By now, you have heard the news about the Army Corp of Engineers’ decision not to grant an easement to the DAPL pipeline passage under the Missouri River.  This is a temporary win for the Sacred Camp water protectors.

This morning, the new President-elect Trump administration, indicated they are inclined to overturn this decision. researched the current November 29, 2016 status of Trump’s holdings in  Energy Transfer Partners and Phillips 66.

How you can help DPAL protestors Amazon Wish List

Visit the Sacred Camp website for a comprehensive list of ways to help the camp.




This post and the map have been corrected to indicate that the 1851 Treaty territory is former Sioux territory, not unceded land as originally stated. The Sioux ceded this land to the U.S. under the terms of Article 2 of the 1868 Treaty of Fort Laramie. While a plurality of Sioux chiefs signed the latter treaty, some chiefs did not sign because they refused to agree to any land cessions, and at least one of those who did sign (Red Cloud) later claimed he was misled regarding these treaty terms and believed he was merely signing a treaty of peace. See Edward Lazarus’s excellent book Black Hills, White Justice for more of this history.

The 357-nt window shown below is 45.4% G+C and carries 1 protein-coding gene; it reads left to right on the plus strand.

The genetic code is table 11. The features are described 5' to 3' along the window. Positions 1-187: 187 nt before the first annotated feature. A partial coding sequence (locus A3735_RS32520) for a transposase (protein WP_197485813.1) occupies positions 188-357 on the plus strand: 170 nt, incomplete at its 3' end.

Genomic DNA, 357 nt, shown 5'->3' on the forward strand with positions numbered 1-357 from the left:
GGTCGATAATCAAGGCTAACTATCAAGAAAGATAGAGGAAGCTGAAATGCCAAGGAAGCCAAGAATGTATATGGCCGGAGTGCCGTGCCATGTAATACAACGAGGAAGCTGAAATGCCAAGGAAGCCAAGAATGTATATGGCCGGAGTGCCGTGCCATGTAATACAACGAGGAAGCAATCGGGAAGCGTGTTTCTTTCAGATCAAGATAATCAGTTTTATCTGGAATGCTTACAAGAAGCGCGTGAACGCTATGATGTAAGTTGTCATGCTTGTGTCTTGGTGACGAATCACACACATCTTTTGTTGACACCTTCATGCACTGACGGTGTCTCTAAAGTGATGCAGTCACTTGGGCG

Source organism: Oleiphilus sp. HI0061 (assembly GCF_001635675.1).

DAPl black smake map



TYT Politics interview with Josh Fox at Standing Rock

Robert Kennedy Jr interviewed at Standing Rock


See the updated Map above.